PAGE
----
The National Museum in Warsaw (MNW) has one of the largest collections of medieval art in the region, which has been on view in a new installation since the end of last year (the gallery opened on December 11, 2013). Last week I finally had a chance to spend again a few days in Warsaw, and went to see the exhibition. Then I went back for a more detailed look - there is so much to see that one visit is definitely not enough. The exhibition is located on the ground floor of the museum, and takes up about 800 square meters in three large halls. These rooms are full of the best of late medieval art from the territory of modern Poland, while also include a few other works from other parts of Europe.
|The altarpiece from Grudziadz|
|Beautiful Madonna from Wroclaw|
The next section of the exhibition (in the second, long exhibition gallery) focuses on Wroclaw and Silesia at the middle of the 15th century, with the St. Barbara Altarpiece from 1447 as the main work here. Proceeding chronologically, the next highlight is the Polyptych of the Annunciation with the Unicorn, a wlarge altarpiece from around 1480. As the visitor turns and enters the third long room, artworks from Silesia dating from the the decades around 1500 can be studied, among them the unpainted limewood relief of St. Luke Painting the Virgin by Jakob Beinhart. This sophisticated carving, based on a woodcut by Veit Stoss, demonstrates the very high level of artistic achievement in Wroclaw at the end of the 15th century.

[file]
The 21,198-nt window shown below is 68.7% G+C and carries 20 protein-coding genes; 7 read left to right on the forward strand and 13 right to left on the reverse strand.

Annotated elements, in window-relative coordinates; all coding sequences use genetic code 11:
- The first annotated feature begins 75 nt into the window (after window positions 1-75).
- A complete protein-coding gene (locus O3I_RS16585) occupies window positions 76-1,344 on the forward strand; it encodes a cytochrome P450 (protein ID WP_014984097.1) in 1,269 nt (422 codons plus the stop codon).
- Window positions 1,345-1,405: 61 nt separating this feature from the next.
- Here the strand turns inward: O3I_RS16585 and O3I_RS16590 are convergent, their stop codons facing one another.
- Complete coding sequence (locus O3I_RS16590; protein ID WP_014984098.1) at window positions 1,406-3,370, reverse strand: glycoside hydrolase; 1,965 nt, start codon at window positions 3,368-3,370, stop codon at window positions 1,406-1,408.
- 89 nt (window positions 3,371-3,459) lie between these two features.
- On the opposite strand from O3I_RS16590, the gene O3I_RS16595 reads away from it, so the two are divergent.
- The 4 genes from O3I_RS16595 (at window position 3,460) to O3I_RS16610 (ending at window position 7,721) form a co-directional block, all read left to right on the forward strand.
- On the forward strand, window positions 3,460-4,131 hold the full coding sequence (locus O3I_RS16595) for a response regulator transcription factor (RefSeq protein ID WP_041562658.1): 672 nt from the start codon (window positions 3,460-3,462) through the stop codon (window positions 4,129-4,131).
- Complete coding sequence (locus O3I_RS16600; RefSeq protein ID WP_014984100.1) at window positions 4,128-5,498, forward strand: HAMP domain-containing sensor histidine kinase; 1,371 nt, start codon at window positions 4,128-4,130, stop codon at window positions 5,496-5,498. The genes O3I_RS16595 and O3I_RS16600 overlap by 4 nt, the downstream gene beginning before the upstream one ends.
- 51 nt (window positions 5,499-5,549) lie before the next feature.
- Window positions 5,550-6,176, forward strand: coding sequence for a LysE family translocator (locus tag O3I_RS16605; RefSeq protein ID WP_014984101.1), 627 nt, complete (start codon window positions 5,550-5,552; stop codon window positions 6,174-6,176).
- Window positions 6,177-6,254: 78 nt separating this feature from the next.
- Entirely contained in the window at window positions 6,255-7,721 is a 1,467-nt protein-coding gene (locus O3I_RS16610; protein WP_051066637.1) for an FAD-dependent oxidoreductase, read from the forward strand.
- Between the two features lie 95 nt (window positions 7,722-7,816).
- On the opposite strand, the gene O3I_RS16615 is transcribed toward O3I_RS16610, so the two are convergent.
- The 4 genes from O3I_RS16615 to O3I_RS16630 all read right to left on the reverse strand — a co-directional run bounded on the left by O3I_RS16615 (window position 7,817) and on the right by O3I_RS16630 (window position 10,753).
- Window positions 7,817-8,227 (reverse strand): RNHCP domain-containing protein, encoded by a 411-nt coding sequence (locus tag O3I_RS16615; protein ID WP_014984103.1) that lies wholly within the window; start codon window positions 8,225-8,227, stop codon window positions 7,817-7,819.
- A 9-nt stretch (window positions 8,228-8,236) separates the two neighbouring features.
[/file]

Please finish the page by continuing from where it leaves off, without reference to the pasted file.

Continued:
After this a few works come from the medieval lands of the Polish Crown: works from Lesser Poland (Cracow) and Greater Poland. Here the altarpiece with scenes from the life of St. Stanislaus (Krakow, 1510s) in particular deserved attention. Other works illustrate the close connection of this region with the art of Upper Hungary, especially the Szepes (Spiš) area - this is not surpsing if we remember that King Sigismund pawned 16 towns in Szepes to Poland, in order to finance his Venetian war (after which he of course had no money to get the settlements back, so they belonged to Poland until the 18th century). There are even works from Szepes towns on display, including a relief of the Lamentation over Christ from Szepesszombat (Spišská Sobota). The final section of the exhibition is dedicated to the art of the northern Hanseatic towns around 1500 - most of the works come from Gdansk (Danzig), but we can find a large altarpiece from Hamburg cathedral. The strong role of Netherlandish painters in this region is quite obvious: there are a number of carved retables from Antwerp, such as the Passion Altarpiece from the parish church of Pruszcz Gdanski, the side panels of which were painted by the workshop of Colijn de Coter. After this section, the visitor is taken back to the first room of the exhibition again - from which it is possible to exit, or to go around the exhibition one more time!